Author Topic: Defamiliarization in Mathematics ?  (Read 680 times)

0 Members and 0 Guests are viewing this topic.

Haywire Baboonery

  • { }
  • { ∅, { ∅ } }
  • Posts: 3157
  • The Last of My Mohicans
Re: Defamiliarization in Mathematics ?
« Reply #15 on: November 11, 2017, 06:47:08 pm »
Something very weird was going down back then with these math textbooks.  Since when have mathematicians ever been as involved in writing secondary school textbooks?  And it was being funded by the federal government.  It's like a lost treasure trove!

You know the rare text that I was very curious to investigate, Introduction to Matrix Algebra (Frank Allen et al, circa 1961)?

LOOK WHAT I FOUND in pdf format  ---> Introduction to Matrix Algebra, Student Text (unit number 23).  I am just curious to see how they approached it.  Nowadays I suspect most high school math texts are filled with photographs - a lot of gorty fluff.

That is the digitized version of this book selling on ebay which is in Germany somewhere.   That book got around.


It's aimed at high school students - part of the SMSG experiment.   Maybe it will contain some insights into basis, dimension, linear independence, etc.


I think that these might spark your interests and reawaken a deep curiosity in the Weirdness of Mathematics.   I haven't really looked at any of them yet, so I am not certain.   I intend to focus on the Dolciani series since I am most interested in the exercises; but at least there are plenty of pdf files of those old experimental texts, in case we are curios and have the inclination to explore.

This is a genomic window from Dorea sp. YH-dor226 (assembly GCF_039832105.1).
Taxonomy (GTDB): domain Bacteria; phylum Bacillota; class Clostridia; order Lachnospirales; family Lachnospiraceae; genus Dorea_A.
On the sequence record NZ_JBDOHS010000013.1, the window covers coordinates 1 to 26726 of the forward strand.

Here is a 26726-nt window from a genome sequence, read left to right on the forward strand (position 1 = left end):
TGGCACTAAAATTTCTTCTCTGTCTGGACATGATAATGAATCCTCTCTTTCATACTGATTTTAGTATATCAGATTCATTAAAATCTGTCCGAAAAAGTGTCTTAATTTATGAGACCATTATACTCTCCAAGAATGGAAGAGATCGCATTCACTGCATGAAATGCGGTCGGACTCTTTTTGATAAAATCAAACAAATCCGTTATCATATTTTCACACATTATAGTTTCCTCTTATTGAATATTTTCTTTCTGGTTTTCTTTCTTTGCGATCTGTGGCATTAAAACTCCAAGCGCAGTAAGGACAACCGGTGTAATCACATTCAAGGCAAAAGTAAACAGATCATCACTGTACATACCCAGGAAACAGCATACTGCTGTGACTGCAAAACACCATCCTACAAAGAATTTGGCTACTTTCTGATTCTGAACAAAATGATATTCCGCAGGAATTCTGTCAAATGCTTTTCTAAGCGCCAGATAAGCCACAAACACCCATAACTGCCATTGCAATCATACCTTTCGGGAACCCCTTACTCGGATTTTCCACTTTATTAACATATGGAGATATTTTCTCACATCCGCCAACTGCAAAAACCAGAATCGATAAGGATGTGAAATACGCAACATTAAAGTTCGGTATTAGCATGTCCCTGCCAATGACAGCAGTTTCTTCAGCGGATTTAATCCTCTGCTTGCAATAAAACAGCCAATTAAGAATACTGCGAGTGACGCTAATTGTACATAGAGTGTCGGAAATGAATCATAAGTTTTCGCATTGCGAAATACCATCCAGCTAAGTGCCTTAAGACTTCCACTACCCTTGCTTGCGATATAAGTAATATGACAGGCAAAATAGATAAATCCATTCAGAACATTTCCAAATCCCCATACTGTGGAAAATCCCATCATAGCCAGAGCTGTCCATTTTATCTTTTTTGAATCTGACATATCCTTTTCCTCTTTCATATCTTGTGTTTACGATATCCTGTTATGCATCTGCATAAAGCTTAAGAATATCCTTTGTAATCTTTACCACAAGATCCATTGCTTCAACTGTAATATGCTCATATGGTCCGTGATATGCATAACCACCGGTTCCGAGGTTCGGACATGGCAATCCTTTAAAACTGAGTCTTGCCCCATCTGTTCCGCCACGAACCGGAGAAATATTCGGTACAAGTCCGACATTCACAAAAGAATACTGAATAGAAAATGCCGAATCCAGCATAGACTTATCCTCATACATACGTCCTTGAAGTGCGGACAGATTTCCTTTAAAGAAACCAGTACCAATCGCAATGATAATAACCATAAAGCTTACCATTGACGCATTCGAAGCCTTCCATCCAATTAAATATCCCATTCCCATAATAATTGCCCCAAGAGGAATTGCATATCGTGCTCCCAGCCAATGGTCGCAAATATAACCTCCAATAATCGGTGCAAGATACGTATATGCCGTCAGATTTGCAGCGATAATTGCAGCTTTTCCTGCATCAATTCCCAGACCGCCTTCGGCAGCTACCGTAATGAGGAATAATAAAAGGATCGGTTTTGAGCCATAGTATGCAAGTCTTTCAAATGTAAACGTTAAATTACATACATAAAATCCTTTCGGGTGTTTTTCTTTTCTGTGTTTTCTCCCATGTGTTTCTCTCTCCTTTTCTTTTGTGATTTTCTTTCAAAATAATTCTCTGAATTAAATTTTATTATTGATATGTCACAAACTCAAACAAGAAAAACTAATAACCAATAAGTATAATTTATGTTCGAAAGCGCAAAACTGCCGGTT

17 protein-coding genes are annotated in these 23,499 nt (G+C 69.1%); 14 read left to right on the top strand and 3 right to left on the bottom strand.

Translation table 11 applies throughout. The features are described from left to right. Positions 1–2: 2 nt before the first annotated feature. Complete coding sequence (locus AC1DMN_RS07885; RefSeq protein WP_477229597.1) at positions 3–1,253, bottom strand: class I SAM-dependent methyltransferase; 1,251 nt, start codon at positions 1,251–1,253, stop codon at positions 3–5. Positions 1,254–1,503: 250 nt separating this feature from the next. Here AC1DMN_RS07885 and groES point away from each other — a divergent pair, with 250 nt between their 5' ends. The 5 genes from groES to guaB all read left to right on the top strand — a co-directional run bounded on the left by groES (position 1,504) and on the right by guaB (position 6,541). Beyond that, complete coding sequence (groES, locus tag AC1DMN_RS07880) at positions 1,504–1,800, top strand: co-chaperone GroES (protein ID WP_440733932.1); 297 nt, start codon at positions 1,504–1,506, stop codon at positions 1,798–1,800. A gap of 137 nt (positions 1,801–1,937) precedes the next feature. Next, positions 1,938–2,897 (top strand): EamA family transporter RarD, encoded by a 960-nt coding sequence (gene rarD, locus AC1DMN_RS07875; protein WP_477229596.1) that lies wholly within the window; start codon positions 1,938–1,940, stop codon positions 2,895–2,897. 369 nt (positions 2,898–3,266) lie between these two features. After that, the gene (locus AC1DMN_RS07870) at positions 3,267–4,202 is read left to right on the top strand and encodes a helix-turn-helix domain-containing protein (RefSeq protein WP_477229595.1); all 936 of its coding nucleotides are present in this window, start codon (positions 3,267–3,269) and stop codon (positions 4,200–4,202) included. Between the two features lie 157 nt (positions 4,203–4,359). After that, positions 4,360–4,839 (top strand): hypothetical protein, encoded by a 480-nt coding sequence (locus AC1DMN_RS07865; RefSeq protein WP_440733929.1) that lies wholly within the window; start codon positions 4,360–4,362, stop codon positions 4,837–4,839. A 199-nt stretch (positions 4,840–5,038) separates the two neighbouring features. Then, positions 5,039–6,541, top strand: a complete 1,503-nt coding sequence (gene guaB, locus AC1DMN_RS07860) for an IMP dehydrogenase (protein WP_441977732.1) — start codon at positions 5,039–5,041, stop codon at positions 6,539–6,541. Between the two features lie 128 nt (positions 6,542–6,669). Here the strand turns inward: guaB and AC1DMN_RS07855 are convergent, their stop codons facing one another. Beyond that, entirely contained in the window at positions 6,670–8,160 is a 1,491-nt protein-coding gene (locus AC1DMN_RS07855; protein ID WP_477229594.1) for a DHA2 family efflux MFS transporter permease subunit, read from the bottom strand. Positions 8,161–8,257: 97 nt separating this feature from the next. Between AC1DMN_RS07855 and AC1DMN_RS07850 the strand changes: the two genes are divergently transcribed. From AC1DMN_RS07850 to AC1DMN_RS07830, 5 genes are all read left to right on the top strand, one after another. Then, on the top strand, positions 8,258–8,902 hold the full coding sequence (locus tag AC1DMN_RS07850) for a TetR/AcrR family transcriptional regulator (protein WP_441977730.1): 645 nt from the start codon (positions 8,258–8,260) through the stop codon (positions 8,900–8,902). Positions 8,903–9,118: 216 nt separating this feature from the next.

Here is a link to
A Guide to the School Mathematics Study Group Records, 1958-1977


I will try to leave hyperlinks in this thread when I find direct links to the pdf files.

Unit 17 (Intermediate Mathematics) corresponds to what would be called "Algebra 2" in the secondary schools.   

Some other research into SMSG lead to these:  School Mathematics Study Group

Holden, please follow that link, then right click on the texts to choose download.

You might be interested in 09 to 20, then 37 and beyond ... It could be like when you found those old math books in Sanskrit ...

You never know, this could turn out to be some Weird Lovecraftian Tale and we are being personally invited to explore it. 

Then again, why bother?

What were they trying to accomplish with these texts?

My plate is already full ... but maybe I will get around to looking through some of these.  Who know?


PS:  Raul, there is a good PDF reader called Evince.  There is a version you can download that will run on Windows XP.

« Last Edit: January 30, 2019, 04:40:44 pm by Kaspar the Jaded »
He [Arthur Schopenhauer] has been the most radical of all troublemakers. He was defiant. ~ (Marcuse?)

"Learning math is never a waste of time." ~ Ivan Savov

"Programming is understanding."  ~ Kristen Nygaard